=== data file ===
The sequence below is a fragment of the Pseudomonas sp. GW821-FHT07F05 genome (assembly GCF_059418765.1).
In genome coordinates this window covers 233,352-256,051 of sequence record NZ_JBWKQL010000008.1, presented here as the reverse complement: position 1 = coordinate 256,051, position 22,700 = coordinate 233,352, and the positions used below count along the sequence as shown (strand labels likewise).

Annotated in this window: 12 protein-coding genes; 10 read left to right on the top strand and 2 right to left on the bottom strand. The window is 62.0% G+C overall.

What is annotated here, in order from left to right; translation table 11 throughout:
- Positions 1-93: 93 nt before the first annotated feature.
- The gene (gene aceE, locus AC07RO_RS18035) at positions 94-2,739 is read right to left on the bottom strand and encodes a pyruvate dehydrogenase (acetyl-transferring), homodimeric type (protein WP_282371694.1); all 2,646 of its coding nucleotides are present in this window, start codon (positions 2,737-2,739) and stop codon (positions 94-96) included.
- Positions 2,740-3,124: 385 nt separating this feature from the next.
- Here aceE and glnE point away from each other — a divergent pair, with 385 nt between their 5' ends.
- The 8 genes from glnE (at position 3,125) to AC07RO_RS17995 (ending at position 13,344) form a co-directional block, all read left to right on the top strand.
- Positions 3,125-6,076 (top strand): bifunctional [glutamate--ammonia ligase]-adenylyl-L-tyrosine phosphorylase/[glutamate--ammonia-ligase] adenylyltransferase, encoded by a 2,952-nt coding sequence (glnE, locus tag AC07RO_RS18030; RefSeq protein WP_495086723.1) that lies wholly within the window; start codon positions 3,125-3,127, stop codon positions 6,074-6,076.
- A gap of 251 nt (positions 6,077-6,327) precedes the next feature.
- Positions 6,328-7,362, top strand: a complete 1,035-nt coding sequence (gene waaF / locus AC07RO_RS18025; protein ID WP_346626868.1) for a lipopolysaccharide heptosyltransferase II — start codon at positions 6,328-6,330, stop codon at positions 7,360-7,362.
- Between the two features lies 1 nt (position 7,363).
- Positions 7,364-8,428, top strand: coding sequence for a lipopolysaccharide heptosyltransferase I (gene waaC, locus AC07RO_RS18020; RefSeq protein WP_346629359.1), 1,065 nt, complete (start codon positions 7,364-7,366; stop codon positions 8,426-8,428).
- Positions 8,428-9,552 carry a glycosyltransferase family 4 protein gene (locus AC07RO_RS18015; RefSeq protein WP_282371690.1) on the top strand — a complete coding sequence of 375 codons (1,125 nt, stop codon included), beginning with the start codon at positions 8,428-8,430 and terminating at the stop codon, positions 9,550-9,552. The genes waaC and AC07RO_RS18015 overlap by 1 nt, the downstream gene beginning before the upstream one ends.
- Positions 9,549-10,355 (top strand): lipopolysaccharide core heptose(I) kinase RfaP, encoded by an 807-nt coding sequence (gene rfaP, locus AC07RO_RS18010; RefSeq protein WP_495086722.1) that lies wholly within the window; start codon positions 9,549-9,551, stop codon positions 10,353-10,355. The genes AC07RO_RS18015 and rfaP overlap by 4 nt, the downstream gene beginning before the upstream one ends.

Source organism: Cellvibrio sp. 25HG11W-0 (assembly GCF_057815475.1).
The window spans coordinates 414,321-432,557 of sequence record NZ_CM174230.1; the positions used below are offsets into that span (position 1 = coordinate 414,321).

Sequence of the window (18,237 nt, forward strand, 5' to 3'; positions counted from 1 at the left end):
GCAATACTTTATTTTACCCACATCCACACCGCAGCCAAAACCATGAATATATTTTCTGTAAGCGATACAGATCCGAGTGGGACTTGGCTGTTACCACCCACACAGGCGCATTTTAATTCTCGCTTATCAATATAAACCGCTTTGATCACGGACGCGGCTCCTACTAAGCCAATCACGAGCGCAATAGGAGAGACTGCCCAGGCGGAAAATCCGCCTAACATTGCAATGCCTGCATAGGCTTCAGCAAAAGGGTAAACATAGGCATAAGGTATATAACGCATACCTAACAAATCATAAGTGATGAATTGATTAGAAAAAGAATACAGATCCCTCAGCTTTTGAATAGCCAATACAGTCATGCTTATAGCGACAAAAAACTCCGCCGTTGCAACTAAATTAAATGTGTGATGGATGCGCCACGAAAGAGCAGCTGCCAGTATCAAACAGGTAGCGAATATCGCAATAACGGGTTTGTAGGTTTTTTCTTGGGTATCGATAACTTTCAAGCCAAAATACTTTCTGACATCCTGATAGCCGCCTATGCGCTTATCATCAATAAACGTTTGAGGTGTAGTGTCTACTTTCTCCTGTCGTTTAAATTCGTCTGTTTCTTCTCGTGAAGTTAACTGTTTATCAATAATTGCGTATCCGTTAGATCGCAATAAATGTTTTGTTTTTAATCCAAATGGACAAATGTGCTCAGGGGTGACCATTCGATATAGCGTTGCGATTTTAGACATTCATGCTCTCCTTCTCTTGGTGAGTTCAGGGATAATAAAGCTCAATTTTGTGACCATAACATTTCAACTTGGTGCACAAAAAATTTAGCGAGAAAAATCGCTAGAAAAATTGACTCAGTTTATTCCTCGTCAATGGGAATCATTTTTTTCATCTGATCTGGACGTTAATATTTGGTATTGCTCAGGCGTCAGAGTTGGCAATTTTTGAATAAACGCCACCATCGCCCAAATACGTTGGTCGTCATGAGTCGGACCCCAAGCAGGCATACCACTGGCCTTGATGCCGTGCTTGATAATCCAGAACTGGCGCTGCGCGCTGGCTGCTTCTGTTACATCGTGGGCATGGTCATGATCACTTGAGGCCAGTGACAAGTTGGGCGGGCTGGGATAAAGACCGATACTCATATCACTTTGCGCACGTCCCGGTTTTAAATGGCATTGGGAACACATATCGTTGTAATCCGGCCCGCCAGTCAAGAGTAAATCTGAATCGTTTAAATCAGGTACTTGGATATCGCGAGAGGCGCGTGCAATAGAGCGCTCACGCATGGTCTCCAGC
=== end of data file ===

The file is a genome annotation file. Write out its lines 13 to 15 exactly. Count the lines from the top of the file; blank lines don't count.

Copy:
- Between the two features lies 1 nt (position 7,363).
- Positions 7,364-8,428, top strand: coding sequence for a lipopolysaccharide heptosyltransferase I (gene waaC, locus AC07RO_RS18020; RefSeq protein WP_346629359.1), 1,065 nt, complete (start codon positions 7,364-7,366; stop codon positions 8,426-8,428).
- Positions 8,428-9,552 carry a glycosyltransferase family 4 protein gene (locus AC07RO_RS18015; RefSeq protein WP_282371690.1) on the top strand — a complete coding sequence of 375 codons (1,125 nt, stop codon included), beginning with the start codon at positions 8,428-8,430 and terminating at the stop codon, positions 9,550-9,552. The genes waaC and AC07RO_RS18015 overlap by 1 nt, the downstream gene beginning before the upstream one ends.